In Semester 2, 2020-2021, I will be teaching CS7260: Post-Quantum Cryptography.

Course Description

The course will cover the exciting impact on cryptography created by the advent of quantum computers. Quantum computers, which harness the power of quantum mechanics, have demonstrated surprising power over classical computers -- in particular, a famous algorithm by Shor demonstrates that most of modern cryptography, believed to be secure against classical computers, is completely insecure against quantum computers. Moreover, significant progress has been made in recent times to develop quantum computers (for instance, Google recently announced that it can demonstrate "quantum supremacy"), so it is an urgent need to base cryptography on problems that remain hard against quantum attackers.

In this course, we will study the foundations of quantum computing and the important role of quantum computers in cryptography. We will study the basics of quantum computing, speedups offered by quantum algorithms, attacks on cryptography using quantum computers, design of cryptosystems resilient to quantum attacks and (if time allows) cryptographic protocols using quantum physics, such as quantum key distribution, quantum money, and more. In short, we'll study the fun science behind this fun poem:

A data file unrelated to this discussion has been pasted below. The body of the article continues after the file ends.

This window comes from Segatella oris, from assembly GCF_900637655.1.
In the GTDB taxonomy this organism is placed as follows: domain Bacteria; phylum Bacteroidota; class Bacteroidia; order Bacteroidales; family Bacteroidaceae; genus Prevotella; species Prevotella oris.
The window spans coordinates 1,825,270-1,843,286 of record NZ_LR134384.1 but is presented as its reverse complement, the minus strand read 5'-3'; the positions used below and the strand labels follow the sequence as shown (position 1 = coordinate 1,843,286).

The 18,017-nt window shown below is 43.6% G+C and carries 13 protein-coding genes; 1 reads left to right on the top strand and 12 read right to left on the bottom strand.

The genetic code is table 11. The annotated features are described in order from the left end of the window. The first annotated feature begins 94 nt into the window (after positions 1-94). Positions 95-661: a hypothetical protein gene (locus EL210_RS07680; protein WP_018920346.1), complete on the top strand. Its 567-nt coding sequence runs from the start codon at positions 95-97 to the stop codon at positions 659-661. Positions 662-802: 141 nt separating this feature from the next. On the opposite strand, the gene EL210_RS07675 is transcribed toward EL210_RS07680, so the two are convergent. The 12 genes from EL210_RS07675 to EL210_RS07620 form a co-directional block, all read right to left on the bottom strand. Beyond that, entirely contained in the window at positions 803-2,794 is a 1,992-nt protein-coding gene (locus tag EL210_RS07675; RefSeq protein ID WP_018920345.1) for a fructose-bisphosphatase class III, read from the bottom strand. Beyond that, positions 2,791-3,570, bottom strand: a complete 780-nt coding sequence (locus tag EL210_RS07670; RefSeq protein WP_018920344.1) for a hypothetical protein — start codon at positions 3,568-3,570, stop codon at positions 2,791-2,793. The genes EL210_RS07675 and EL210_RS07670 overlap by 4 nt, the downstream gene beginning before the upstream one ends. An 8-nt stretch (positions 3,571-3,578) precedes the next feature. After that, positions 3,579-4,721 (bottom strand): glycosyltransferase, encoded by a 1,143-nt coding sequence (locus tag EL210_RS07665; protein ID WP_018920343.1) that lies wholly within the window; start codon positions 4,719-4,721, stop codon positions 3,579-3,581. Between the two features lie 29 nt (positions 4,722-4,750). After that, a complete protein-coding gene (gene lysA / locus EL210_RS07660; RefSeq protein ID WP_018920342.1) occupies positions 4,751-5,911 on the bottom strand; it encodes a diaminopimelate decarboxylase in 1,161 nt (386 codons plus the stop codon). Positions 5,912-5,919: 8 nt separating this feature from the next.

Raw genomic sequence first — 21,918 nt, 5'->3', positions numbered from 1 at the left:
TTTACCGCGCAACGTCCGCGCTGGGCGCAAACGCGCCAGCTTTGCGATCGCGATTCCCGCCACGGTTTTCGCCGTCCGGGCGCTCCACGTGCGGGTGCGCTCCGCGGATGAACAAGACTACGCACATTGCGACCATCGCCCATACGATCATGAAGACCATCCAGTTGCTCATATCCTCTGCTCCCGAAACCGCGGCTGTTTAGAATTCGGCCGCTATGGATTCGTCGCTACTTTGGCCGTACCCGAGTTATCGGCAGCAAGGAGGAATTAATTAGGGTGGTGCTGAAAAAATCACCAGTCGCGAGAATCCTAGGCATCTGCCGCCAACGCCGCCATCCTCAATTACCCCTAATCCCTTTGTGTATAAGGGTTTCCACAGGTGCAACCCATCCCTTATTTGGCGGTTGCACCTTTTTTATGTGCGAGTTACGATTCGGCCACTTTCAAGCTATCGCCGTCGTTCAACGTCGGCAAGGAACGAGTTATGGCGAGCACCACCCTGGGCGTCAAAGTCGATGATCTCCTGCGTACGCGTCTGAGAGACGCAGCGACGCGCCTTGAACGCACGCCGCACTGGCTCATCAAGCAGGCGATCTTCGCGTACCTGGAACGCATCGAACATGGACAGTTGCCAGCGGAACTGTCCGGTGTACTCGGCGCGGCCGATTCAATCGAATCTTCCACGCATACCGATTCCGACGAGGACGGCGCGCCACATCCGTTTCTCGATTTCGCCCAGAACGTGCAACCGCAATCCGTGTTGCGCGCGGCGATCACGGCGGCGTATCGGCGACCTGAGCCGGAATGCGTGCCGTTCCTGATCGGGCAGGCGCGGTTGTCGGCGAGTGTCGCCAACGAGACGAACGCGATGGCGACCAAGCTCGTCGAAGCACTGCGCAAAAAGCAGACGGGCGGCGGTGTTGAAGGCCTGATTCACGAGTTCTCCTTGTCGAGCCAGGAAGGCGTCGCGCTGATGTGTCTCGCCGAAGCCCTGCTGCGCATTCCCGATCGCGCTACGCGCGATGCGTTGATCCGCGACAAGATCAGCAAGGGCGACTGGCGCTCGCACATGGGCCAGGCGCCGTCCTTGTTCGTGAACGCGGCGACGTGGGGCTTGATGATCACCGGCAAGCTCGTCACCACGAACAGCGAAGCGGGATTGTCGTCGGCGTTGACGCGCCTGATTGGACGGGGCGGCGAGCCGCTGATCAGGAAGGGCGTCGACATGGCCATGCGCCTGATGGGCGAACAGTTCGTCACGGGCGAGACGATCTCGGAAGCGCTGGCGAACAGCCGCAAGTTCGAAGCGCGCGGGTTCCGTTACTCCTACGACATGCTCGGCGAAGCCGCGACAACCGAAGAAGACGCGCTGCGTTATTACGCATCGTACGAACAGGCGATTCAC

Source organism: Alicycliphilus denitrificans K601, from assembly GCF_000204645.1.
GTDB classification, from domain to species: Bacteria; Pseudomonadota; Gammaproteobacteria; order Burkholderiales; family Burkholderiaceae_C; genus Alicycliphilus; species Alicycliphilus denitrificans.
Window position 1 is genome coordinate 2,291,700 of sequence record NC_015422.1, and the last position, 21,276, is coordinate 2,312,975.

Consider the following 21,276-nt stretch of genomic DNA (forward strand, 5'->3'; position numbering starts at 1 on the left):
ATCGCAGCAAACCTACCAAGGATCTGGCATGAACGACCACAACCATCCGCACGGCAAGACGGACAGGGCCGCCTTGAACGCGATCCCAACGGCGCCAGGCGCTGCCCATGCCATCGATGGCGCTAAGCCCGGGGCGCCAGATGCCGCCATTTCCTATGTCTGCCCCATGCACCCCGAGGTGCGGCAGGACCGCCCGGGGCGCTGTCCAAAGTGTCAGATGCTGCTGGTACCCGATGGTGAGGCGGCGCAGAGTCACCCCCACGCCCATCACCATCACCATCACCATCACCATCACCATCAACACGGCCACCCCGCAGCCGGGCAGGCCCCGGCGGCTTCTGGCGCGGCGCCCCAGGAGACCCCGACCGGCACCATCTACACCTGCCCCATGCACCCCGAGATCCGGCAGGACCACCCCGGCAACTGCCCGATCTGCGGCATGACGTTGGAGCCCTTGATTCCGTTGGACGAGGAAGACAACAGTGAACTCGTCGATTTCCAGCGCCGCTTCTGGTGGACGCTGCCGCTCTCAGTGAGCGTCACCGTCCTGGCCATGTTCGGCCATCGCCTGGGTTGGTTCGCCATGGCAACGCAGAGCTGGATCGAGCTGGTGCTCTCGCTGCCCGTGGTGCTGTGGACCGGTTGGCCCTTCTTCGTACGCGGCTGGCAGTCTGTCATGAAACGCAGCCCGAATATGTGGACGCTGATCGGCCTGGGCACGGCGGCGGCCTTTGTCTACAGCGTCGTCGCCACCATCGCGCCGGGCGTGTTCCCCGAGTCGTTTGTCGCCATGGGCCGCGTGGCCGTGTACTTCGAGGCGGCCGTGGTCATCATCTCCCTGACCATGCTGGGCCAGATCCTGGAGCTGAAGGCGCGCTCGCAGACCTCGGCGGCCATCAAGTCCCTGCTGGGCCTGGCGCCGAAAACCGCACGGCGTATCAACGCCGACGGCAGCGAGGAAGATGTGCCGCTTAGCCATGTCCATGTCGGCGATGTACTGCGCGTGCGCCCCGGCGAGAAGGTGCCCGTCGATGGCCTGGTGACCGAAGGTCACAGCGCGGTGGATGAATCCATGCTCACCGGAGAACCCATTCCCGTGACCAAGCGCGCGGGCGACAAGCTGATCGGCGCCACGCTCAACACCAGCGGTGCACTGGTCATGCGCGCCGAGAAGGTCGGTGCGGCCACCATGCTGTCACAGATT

If computers that you build are quantum,
Then spies everywhere will all want 'em.
Our codes will all fail,
And they'll read our email,
Till we get crypto that's quantum, and daunt 'em!
-- By Jennifer and Peter Shor

No prior information about quantum mechanics will be assumed.

Administrative Information

Lectures are Wednesdays 3:30- 4:45 pm and Fridays, 2:00-3:30 pm. Lectures are held in virtual mode, and the link is here.


The course CS 6111 (Foundations of Cryptography) is a pre-requisite for this course. More importantly, this course requires mathematical maturity, in particular comfortable working knowledge of linear algebra and probability.


Policies and Grades.

Collaboration is encouraged but you must write up solutions on your own. You must also write the names of all the people you discussed the problem with. In case you find material that will help you in solving some problems, you should mention the source in your writeup. Class participation will also be taken into account when assigning grades.
I expect all students to behave according to the highest ethical standards. Any cheating or dishonesty of any nature will result in failing the class.


The first half of the course will roughly follow the outline of the first half this course by Mark Zhandry. These lecture notes by Thomas Viddick and these by Ronald de Wolf are also a useful resource. There are no required text books though the book quantum computation and quantum information by Nielson and Chuang is useful. For quantum computing, these lecture notes by Regev and these by O'Donell are great resources. The second half of the course will roughly follow the outline of this course by Vinod Vaikuntanathan.


Below are some topics we will discuss in class. We'll cover some subset of these, depending on time.

Part 1: Quantum Computing breaks Number Theoretic Cryptography

Part 2: Post Quantum Cryptography from Lattices